Data points like these help lenders make credit assessments for customers and also allow for smoother collections. “If I send a collection agent to a customer using an iPhone 14 I am likely to have the door slammed in my face,” says Srivastava.
Once the loan is assigned it needs to be monitored. Spocto looks for signs that a regularly paying customer may not make the next payment. For instance, if a credit card statement that has been delivered to an email ID is not delivered in a particular month a red flag goes up. If a mobile number goes inactive another red flag goes up. If a card inactive for months is being swiped close to the credit limit the bank would keep a close eye.

Banks and lenders now monitor their portfolios continuously on a real-time basis. “Globally 30 percent of the loan book will remain as high risk at some point,” says Srivastava. This could be in the form of an EMI bounce, a late payment, a direct debit bounce or a dispute with the bank over a small charge.

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Secondly, when it comes to collections, customers do not want to be disturbed in an intrusive manner. For millennials, sending an email asking for payment works better than getting a call center employee to chase them. Jitesh Puri, head retail strategy and debt management at IndusInd Bank, who has worked in this business for over two decades says that only 1-1.5 percent of customers default. The rest either have a temporary cash flow issue or have simply forgotten to pay. Using aggressive tactics is often counterproductive. “Thanks to technology we are able to talk to a customer in the language they understand,” he says. The bank is a Spocto customer and has been progressively expanding its usage of their offerings.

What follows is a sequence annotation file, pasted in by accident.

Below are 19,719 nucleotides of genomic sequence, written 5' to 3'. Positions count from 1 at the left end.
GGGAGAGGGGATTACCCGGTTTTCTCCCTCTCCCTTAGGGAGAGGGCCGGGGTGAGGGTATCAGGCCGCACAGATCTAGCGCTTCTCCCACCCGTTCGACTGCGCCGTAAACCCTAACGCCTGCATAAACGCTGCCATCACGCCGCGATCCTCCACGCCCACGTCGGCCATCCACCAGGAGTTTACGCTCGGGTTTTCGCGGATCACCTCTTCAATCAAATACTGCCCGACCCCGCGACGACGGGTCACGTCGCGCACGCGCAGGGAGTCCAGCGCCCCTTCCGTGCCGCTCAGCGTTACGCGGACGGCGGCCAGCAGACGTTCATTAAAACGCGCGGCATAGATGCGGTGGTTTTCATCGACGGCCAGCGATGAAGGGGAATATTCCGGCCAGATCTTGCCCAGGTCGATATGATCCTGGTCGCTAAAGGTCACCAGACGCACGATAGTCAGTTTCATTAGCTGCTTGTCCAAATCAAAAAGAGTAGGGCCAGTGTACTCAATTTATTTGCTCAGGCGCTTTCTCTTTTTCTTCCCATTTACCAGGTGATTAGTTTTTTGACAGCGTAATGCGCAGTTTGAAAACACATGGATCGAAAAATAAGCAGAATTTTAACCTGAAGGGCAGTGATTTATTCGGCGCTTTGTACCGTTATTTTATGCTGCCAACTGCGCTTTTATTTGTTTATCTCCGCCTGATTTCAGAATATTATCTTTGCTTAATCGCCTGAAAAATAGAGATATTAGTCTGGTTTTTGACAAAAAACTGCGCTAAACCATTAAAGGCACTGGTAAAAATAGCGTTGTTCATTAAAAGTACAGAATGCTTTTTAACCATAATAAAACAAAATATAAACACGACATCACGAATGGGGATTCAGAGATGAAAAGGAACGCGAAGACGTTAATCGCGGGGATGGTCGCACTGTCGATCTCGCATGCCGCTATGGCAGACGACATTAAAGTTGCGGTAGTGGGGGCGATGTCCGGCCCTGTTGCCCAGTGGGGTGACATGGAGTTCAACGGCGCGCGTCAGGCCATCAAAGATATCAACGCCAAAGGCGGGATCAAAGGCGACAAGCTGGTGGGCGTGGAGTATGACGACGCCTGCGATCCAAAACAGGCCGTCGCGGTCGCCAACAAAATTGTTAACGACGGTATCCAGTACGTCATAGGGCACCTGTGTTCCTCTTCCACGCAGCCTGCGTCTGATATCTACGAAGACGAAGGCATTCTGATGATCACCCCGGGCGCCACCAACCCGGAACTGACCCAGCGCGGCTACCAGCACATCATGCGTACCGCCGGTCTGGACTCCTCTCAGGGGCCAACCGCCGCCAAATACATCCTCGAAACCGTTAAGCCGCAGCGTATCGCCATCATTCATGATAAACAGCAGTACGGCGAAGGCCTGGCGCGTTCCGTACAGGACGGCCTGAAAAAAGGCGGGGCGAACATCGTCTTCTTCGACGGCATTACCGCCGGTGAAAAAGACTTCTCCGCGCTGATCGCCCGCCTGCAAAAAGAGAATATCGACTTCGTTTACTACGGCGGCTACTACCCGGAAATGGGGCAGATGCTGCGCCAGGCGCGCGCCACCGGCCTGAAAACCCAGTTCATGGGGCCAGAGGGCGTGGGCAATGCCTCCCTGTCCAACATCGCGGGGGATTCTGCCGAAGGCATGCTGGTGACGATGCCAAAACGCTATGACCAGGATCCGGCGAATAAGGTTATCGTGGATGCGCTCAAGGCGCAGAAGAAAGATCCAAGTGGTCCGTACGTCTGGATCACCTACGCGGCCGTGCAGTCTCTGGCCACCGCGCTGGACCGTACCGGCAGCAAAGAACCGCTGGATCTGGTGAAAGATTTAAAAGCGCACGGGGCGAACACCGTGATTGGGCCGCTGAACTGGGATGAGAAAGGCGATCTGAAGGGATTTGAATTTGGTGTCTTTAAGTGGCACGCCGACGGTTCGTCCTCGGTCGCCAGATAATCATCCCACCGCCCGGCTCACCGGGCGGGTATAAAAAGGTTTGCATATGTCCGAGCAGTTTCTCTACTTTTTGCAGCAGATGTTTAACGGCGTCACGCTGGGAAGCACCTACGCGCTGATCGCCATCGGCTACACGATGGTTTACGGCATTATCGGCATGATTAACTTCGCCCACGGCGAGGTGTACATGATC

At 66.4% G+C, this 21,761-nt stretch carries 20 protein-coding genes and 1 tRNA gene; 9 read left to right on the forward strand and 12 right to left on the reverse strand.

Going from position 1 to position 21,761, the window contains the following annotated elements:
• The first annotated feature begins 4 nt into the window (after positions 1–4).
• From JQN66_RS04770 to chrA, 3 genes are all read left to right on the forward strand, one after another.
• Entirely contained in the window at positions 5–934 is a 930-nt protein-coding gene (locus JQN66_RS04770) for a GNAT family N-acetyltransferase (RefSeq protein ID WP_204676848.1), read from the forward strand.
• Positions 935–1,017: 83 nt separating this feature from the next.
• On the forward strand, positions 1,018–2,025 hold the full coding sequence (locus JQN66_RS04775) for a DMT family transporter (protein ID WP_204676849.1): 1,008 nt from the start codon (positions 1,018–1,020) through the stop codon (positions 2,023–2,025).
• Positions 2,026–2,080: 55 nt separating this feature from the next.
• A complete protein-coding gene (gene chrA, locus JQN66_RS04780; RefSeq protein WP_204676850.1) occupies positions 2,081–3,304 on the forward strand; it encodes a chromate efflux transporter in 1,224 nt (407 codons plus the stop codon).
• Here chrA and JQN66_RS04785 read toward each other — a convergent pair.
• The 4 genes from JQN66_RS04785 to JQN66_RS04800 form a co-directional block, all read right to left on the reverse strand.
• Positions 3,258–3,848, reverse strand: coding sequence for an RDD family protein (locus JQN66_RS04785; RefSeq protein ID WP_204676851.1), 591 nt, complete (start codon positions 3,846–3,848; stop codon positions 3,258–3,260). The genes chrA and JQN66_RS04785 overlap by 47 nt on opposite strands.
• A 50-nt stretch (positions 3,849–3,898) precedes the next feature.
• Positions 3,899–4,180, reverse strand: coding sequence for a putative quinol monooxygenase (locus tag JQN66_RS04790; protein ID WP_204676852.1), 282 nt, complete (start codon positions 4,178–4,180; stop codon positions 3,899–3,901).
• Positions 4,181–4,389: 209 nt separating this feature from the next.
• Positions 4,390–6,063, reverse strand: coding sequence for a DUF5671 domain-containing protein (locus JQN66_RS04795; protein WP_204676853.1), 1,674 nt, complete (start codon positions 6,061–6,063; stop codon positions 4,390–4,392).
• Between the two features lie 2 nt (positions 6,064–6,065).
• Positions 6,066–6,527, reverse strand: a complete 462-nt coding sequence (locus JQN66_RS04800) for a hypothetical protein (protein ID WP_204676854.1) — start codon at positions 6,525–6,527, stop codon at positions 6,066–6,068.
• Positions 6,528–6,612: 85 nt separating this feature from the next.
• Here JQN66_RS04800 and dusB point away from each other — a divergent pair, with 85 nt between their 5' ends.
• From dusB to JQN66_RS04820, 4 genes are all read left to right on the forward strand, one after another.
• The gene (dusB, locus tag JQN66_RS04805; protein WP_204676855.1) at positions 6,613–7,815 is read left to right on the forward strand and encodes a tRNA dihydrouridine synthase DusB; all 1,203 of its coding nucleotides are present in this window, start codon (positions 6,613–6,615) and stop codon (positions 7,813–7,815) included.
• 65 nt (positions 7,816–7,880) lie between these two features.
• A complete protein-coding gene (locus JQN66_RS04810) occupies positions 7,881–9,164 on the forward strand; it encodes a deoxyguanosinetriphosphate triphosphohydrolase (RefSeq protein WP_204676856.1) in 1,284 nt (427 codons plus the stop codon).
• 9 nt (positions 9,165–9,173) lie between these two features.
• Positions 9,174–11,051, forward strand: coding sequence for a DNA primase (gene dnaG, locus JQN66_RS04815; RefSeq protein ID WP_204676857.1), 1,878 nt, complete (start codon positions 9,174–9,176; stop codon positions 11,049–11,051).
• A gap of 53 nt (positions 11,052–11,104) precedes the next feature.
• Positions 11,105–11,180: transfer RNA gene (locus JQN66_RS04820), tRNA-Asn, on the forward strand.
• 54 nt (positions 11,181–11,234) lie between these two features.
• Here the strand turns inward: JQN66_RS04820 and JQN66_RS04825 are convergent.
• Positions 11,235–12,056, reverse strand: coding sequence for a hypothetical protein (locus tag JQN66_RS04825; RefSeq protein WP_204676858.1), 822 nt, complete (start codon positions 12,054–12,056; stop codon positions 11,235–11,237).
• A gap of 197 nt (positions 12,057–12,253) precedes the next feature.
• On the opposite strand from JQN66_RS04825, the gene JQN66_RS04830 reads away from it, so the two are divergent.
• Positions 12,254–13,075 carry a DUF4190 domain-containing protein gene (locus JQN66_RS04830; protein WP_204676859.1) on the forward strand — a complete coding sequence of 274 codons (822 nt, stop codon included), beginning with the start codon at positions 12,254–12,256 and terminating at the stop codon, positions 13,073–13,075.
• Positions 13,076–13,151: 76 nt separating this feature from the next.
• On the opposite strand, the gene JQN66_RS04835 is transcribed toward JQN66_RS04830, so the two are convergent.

By using a combination of demographic data, psychographic data and digital behaviour data Spocto has been able to predict the chance of a customer defaulting to within 30 percent, according to Srivastava. This compares to the 38-40 percent chance that a credit bureau score can predict.
The company says it works on mapping digital journeys for each customer and then creating a risk assessment. For instance, if a well-meaning customer has not paid, an SMS with a payment link would be sent. If the customer clicks on the link, the risk assessment moves a notch lower. If he attempts to pay but doesn’t succeed due to his UPI account not working the risk assessment would move even lower. A few days later another message would be sent with a payment link and the risk assessment done once again. Each of these is a different digital journey to slot the consumer in a different bucket.
While declining to disclose numbers on their success rate Spocto says the results have been very encouraging. The company on October 5 launched their offering for clients in the Middle East.
Spocto is also clear that they won’t take any balance sheet risk. The model is a fee-based model and the risk of not collecting on the loan remains on the lender’s balance sheet. Srivastava says he expects to be serving 40 million consumers with 85 lenders by March 2023 across agriculture loans, personal loans, home loans and buy now pay later. As lending continues to rise apace the demand for services like these looks set to stay.